By: Cenk Akerson

The industry’s number one trending topic over the last 5-6 years has been ‘Digital Innovation’. Adoption has been slower that one would hope for, but COVID 19 has acted as a super catalyst to accelerate the efforts and open up the industry’s attitude for action…..

In the past eight months, how many of you took a moment to discuss ‘new strategy’, and how many of you kept discussing ‘margins’ and ‘cost sharing’?
Indeed, this is a situation where the oxygen is effectively cut off from the industry, so no one can genuinely condemn the efforts employed in the panic to survive.
But…. this is also a leadership opportunity. Vision is a crucial aspect for leadership as well as asking the right questions. So, stop looking for simple solutions to complex problems!
Pre- COVID 19, the industry was already facing difficulties, but it was always given what I like to call the ‘morphine’ of retail – Price Promotions – to ease the pain. Price promotions have been the number one ‘drug’ employed or demanded by retailers. Organisational strategy and focus have been built around this. No other value proposition to the traveller has been proposed.
Morphine has never cured a sickness and it was never designed to cure one, too. COVID 19 has pushed a transformation, and no transformation is painless.
Yet before providing solutions for transformation, we need first to truly identify problems and the new nature of the world of demand To The Bone.
The famous Gold Rush of the 19th century was full of dreams and promises to become rich overnight. Right now we are experiencing a ‘Digital Rush’ with the same kind of attitude to overcome the failing businesses or solutions without proper identification or the problems.
So let us now create a more positive hashtag: #reservesofgrowth.
As I said, very few of the Gold Rush adventurers and dreamers enjoyed any success. The same rules apply for the Digital Rush. Here’s an analogy that might be helpful of how a mining business operates in a nutshell.
Oil/Gas/Coal Reserves and making them profitable
  1. Proven (reserve is there)
  2. Probable (reserve most likely to be there)
  3. Possible (reserve might be there)
As the mining business has very high costs, successful companies focus on ‘Proven’ mines, then question execution costs of any such mines.
The rule of thumb is that if a reserve is declared to have 1 million tons, the factual reserve is 1000 times more. However, the company will analyse how deep the reserve is, what surface it occupies. As the depth and surface increases, the operation’s profitability decreases, so the mining company will only focus on these reserves profitable sections.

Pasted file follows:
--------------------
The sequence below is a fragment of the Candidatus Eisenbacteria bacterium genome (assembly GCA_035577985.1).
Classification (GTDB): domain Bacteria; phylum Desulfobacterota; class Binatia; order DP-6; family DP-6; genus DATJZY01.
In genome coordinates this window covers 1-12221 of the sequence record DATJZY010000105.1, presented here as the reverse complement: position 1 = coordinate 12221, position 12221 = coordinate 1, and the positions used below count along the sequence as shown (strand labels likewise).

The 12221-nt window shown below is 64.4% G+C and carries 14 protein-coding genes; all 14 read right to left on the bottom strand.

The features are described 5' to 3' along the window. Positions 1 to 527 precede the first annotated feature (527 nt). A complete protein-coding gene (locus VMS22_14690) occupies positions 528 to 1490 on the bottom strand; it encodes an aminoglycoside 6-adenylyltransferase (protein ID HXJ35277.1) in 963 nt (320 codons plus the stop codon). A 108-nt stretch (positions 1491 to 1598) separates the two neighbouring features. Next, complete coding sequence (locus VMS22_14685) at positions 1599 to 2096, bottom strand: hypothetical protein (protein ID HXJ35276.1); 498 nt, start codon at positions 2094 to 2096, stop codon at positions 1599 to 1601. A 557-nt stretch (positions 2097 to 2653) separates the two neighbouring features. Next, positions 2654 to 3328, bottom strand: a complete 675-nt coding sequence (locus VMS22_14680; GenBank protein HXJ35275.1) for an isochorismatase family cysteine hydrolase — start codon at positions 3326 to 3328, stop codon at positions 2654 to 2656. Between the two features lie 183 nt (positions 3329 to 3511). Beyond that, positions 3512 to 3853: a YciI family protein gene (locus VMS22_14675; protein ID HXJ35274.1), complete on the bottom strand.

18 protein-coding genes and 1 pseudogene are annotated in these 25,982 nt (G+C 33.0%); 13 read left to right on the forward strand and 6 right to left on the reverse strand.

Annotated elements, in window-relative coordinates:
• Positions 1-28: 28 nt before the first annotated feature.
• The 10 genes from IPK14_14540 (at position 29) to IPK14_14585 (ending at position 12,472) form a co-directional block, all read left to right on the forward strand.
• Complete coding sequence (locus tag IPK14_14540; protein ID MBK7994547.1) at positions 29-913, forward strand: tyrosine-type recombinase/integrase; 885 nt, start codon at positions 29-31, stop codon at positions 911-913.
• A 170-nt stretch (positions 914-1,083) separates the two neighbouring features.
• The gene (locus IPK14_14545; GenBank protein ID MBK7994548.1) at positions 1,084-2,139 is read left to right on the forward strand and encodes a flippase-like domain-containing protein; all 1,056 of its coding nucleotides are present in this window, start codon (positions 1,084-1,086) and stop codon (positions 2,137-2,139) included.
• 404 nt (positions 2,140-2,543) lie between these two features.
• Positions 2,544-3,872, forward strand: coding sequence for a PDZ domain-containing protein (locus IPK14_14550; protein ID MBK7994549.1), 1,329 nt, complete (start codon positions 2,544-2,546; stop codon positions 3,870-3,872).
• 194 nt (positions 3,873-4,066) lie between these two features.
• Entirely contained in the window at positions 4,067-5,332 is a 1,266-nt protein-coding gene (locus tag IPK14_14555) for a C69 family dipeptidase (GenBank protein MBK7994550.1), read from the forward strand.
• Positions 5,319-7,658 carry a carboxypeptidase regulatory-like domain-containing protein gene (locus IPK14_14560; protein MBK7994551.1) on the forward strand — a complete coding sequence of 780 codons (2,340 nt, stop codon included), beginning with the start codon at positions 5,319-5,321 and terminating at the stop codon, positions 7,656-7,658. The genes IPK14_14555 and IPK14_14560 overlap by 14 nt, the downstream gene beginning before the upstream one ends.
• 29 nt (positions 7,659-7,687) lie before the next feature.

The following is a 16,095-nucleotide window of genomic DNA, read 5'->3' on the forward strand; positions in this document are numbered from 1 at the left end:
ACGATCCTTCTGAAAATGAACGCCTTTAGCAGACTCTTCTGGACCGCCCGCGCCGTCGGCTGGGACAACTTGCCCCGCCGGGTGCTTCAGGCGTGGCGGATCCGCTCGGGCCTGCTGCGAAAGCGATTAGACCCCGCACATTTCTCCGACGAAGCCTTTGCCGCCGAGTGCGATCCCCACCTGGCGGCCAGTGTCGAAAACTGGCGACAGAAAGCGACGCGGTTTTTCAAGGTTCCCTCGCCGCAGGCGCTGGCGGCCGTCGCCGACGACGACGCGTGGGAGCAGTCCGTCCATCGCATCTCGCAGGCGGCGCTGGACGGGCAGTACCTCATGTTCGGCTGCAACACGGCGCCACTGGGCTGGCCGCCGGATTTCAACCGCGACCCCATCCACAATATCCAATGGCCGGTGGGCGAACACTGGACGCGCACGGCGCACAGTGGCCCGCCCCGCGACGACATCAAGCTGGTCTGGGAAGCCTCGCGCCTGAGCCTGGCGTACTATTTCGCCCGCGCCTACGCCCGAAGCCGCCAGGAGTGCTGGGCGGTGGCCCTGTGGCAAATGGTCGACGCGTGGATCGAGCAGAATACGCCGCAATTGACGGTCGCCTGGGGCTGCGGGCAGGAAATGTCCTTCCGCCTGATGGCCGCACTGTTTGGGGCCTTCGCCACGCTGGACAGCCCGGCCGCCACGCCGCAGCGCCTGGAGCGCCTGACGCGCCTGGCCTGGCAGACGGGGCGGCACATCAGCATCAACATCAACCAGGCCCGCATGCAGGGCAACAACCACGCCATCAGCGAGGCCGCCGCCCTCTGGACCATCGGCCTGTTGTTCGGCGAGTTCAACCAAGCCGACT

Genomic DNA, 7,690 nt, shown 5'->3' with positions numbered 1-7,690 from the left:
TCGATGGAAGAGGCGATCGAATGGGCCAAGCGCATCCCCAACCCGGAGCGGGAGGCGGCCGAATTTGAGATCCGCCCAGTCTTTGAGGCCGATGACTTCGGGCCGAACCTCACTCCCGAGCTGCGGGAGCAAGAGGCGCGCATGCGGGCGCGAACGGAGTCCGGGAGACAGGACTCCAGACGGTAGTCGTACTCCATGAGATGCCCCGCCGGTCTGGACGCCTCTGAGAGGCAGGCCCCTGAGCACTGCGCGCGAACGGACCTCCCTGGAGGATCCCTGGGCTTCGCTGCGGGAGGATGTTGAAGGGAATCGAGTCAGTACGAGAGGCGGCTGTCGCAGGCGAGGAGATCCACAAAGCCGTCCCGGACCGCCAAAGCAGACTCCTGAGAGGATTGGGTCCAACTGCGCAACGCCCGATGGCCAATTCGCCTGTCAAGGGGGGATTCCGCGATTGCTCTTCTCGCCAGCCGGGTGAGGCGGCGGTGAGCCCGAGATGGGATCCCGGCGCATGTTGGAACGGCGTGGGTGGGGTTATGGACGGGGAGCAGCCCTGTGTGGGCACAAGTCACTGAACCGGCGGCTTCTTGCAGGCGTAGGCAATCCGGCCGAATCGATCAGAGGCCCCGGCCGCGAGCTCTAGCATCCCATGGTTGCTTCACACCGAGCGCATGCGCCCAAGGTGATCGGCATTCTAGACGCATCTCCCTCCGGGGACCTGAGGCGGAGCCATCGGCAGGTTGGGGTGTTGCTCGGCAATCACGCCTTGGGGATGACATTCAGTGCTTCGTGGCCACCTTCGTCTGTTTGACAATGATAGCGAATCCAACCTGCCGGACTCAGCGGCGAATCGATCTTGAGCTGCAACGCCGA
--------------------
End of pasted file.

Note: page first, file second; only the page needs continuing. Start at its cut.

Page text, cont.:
Both big data and digitalisation are like the ‘natural resource mining’ business. So far efforts or claims of ‘proven’ reserves have not truly succeeded in terms of bringing incremental, profitable and sustainable solutions.
Here’s a simple analysis of these reserves:
  1. Vision and strategy: what is our vision and our strategy to serve this vision?
  2. Customer acquisition cost planning: how to reach the customer and what investment is needed?
  3. Meaningful content: what makes the value proposition meaningful to the traveller?
  4. Overnight success goal: what sensible KPI’s should be employed and a realistic timeline
Single airport e-commerce and ‘click & collect’ have been put in place in the past five years with the likes of Dufry Red, Heinemann & Me, Krisshop etc. These are all good steps forward, but are these proven mines of #growthreserves for this industry?
Individual efforts to create unique benefits, forcing the shoppers/travellers to engage with over 100 different apps/websites do not seem to be a strong strategic move for the industry. Nor does a single platform to keep pushing the morphine of discounts and driving prices down via price promotions. Not to mention drive traffic away from highly invested physical retail spaces.

As to the future, yes, travel will resume in the next 1 to 3 years. But the question is: will travelling passengers come back to the stores? Are you ready to embrace them?

”The essence of strategy is choosing what not to do. Fit is the fourth test. Great strategies are like complex systems in which all the parts fit together seamlessly. Each thing you’ve chosen to do amplifies the value of the other things you do”. (Michael Porter).
Remember, for the average traveller, there is only one ‘Duty Free/Travel Retail’. This is a good moment for thinking how to create a global structure to best serve these ‘brand’ names, with a shared vision and execution as an industry.

Peter Marshall

Founder: Arts
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